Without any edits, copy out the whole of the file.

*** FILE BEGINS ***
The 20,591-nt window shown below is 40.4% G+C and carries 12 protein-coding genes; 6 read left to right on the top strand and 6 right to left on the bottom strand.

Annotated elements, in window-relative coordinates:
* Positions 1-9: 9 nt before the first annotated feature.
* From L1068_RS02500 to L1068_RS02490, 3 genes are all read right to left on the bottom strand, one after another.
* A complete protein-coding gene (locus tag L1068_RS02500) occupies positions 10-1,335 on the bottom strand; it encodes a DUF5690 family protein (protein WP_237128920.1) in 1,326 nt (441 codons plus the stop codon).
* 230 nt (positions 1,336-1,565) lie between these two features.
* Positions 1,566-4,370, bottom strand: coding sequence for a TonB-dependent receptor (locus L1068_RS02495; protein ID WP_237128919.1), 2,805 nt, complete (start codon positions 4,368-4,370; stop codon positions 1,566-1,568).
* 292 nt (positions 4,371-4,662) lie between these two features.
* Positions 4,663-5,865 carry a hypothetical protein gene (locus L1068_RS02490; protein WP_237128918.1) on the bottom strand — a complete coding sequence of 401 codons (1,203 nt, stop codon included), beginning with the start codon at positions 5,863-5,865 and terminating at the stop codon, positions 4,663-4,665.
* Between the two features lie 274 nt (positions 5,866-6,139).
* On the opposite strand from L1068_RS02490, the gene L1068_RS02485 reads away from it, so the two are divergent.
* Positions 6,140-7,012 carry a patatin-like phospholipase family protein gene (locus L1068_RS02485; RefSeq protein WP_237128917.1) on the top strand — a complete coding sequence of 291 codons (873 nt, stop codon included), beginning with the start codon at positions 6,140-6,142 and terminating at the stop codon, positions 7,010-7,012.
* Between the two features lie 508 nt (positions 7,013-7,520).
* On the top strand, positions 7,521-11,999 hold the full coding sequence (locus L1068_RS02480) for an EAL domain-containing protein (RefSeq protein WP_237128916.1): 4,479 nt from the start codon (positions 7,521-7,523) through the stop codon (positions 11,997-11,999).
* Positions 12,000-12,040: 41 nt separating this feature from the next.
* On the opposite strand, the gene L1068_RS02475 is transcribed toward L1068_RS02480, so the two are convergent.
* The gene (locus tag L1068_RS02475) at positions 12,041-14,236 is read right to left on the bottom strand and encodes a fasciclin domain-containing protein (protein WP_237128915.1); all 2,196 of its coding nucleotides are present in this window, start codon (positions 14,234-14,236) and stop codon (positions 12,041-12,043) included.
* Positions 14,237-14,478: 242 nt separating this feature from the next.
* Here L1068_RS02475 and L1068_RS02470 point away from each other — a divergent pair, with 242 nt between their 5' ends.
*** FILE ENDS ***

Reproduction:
The 20,591-nt window shown below is 40.4% G+C and carries 12 protein-coding genes; 6 read left to right on the top strand and 6 right to left on the bottom strand.

Annotated elements, in window-relative coordinates:
* Positions 1-9: 9 nt before the first annotated feature.
* From L1068_RS02500 to L1068_RS02490, 3 genes are all read right to left on the bottom strand, one after another.
* A complete protein-coding gene (locus tag L1068_RS02500) occupies positions 10-1,335 on the bottom strand; it encodes a DUF5690 family protein (protein WP_237128920.1) in 1,326 nt (441 codons plus the stop codon).
* 230 nt (positions 1,336-1,565) lie between these two features.
* Positions 1,566-4,370, bottom strand: coding sequence for a TonB-dependent receptor (locus L1068_RS02495; protein ID WP_237128919.1), 2,805 nt, complete (start codon positions 4,368-4,370; stop codon positions 1,566-1,568).
* 292 nt (positions 4,371-4,662) lie between these two features.
* Positions 4,663-5,865 carry a hypothetical protein gene (locus L1068_RS02490; protein WP_237128918.1) on the bottom strand — a complete coding sequence of 401 codons (1,203 nt, stop codon included), beginning with the start codon at positions 5,863-5,865 and terminating at the stop codon, positions 4,663-4,665.
* Between the two features lie 274 nt (positions 5,866-6,139).
* On the opposite strand from L1068_RS02490, the gene L1068_RS02485 reads away from it, so the two are divergent.
* Positions 6,140-7,012 carry a patatin-like phospholipase family protein gene (locus L1068_RS02485; RefSeq protein WP_237128917.1) on the top strand — a complete coding sequence of 291 codons (873 nt, stop codon included), beginning with the start codon at positions 6,140-6,142 and terminating at the stop codon, positions 7,010-7,012.
* Between the two features lie 508 nt (positions 7,013-7,520).
* On the top strand, positions 7,521-11,999 hold the full coding sequence (locus L1068_RS02480) for an EAL domain-containing protein (RefSeq protein WP_237128916.1): 4,479 nt from the start codon (positions 7,521-7,523) through the stop codon (positions 11,997-11,999).
* Positions 12,000-12,040: 41 nt separating this feature from the next.
* On the opposite strand, the gene L1068_RS02475 is transcribed toward L1068_RS02480, so the two are convergent.
* The gene (locus tag L1068_RS02475) at positions 12,041-14,236 is read right to left on the bottom strand and encodes a fasciclin domain-containing protein (protein WP_237128915.1); all 2,196 of its coding nucleotides are present in this window, start codon (positions 14,234-14,236) and stop codon (positions 12,041-12,043) included.
* Positions 14,237-14,478: 242 nt separating this feature from the next.
* Here L1068_RS02475 and L1068_RS02470 point away from each other — a divergent pair, with 242 nt between their 5' ends.